Directed Field Study – Week 4

Time spent this week: Approximately 6 hours, bringing my total for the semester to 21 hours.

Activities this week: The bulk of my time this week was in reading the remainder of the research articles that I had found (2.5 hours), plus the first third of the Forget a Mentor, Get a Sponsor book (2 hours). I also met with my mentor for an hour, and did some preparatory work pulling two articles and two reports from Catalyst for her to read on her flights to France (1.5 hours).

Skill development this week: As usual, my meeting with Jennifer was very interesting and helped to fine-tune our further work. We are less convinced that a training program marketed broadly is appropriate for Talent Development to maintain – but perhaps there are other ways we could support the development of sponsorship as a means to support women’s leadership development on campus. In part this is because of a concern that sending a dozen women out in search of sponsors on our relatively small campus could backfire massively – and neither of us has the pull with leadership above us to try to teach them about being sponsors. However, we are still interested in pulling together materials with a goal of determining next steps in an emergent way.

The three articles that I read this week were interesting but not, in the end, hugely informative beyond what I’ve already read. Two were focused generally on business leaders and their sponsorship histories, and the third had to do specifically with human resources professionals and their different mentoring histories. I have a few additional articles to look up, but in the end there’s not a lot new in these articles. I do find it interesting that there’s not much agreement in these articles about whether mentoring and sponsoring are related or nested or independent of each other.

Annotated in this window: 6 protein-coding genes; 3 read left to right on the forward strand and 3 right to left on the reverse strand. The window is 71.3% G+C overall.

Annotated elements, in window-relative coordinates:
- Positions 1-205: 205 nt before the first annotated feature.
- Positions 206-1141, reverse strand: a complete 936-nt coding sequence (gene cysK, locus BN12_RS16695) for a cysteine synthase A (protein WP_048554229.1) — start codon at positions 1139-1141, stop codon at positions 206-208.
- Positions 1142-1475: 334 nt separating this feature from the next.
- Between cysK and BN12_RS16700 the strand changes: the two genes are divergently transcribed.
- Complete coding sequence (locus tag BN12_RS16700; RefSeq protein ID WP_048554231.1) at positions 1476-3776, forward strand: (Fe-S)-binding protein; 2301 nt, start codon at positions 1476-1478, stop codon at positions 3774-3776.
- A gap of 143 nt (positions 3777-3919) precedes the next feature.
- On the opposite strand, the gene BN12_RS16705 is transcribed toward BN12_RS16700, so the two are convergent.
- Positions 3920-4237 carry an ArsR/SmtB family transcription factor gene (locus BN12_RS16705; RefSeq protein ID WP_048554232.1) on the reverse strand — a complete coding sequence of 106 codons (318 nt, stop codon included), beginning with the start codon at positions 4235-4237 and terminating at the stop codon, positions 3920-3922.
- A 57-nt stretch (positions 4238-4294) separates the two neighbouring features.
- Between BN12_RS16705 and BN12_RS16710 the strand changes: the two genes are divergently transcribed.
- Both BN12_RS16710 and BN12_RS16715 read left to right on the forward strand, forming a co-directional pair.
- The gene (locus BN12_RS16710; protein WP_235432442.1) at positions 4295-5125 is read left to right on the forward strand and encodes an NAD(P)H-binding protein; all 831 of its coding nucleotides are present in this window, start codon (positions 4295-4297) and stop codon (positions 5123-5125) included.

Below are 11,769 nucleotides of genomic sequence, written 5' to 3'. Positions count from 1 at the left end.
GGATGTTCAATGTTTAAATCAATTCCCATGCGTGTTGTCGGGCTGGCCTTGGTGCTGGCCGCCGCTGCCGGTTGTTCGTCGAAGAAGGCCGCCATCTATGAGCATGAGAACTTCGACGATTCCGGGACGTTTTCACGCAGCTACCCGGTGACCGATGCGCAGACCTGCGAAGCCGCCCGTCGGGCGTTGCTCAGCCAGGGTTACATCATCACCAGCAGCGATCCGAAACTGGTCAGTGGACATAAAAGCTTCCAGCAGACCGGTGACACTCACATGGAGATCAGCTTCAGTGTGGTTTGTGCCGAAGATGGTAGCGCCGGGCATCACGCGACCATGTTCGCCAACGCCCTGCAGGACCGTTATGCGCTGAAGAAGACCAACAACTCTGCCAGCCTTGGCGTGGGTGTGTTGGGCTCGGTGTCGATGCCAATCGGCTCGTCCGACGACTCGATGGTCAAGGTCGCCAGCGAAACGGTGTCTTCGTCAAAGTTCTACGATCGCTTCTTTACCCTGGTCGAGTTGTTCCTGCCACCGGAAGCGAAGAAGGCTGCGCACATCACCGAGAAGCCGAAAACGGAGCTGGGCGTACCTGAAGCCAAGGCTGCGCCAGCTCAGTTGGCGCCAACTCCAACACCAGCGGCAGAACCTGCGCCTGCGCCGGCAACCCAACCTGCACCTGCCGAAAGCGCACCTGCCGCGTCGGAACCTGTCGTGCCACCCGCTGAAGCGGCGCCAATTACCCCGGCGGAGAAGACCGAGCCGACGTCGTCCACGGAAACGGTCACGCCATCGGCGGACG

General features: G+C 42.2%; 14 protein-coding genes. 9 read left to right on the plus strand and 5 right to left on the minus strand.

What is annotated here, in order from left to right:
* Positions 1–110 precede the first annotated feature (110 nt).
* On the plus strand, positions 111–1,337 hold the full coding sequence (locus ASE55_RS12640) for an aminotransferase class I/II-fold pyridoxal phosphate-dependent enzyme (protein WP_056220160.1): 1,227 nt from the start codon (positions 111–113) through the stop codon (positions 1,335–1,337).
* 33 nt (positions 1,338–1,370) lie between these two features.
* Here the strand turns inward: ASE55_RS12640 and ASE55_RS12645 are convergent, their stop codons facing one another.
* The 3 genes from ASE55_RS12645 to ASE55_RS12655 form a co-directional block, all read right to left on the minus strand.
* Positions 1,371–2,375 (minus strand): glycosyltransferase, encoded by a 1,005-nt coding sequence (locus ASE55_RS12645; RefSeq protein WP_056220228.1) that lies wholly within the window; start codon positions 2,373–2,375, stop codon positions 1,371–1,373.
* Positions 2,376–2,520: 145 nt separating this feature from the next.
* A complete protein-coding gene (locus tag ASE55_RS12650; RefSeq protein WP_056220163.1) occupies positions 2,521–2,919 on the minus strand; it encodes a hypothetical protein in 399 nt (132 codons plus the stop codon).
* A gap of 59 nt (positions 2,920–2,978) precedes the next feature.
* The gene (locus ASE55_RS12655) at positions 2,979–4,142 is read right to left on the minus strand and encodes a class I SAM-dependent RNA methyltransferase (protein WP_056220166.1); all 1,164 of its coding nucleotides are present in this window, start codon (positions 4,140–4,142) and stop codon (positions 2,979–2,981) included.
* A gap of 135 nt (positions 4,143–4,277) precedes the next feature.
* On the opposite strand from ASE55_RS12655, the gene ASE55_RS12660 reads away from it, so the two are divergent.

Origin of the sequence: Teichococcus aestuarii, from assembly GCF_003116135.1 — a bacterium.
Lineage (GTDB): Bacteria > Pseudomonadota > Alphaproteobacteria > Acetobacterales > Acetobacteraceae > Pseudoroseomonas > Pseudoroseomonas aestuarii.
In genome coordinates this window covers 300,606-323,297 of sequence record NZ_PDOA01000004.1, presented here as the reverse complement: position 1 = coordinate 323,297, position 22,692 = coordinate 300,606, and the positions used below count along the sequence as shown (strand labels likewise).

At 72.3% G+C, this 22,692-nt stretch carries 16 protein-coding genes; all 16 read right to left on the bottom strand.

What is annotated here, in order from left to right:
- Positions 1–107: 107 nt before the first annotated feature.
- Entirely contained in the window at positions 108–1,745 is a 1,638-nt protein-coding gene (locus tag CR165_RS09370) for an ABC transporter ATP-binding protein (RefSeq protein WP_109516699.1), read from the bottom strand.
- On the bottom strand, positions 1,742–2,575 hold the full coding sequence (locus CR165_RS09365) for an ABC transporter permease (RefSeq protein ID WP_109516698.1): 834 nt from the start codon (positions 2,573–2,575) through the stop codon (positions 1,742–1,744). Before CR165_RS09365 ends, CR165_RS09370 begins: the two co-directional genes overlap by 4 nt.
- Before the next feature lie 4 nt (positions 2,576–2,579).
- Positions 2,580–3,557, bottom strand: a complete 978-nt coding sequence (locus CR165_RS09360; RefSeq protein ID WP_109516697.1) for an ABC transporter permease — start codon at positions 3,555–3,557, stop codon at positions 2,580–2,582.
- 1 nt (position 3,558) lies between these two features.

The book, on the other hand, is a remarkably rich source of background (much of which I’ve read, including Lean In) and practical advice. I like the first person point of view and the mixture of narrative, evidence, and recommendation. So far at 1/3rd of the way in (4 chapters) I’ve got a lovely handle on what sponsorship is and how it works (including a handy three-part model for what sponsors do and how protegés reward them), and how to prep for getting a sponsor by first understanding my career goals and my professional strengths and then by identifying potential sponsors. Included in chapter 3 are several sets of questions to help guide the development of self-evaluation, which I find very helpful.

Activities for the upcoming week involve working further in the book as well as going through some of the questions to start building my own story. So far my main skill improvement has been that I’ve realized how much I need a sponsor, so I’m updating my outcomes for this summer to work on that as well. I’m also planning to read the two Catalyst reports that I had identified for Jennifer (but gave her my print copies). Jennifer is in France (and completely off grid) for the next two weeks, so I’ll be preparing materials in her absence.

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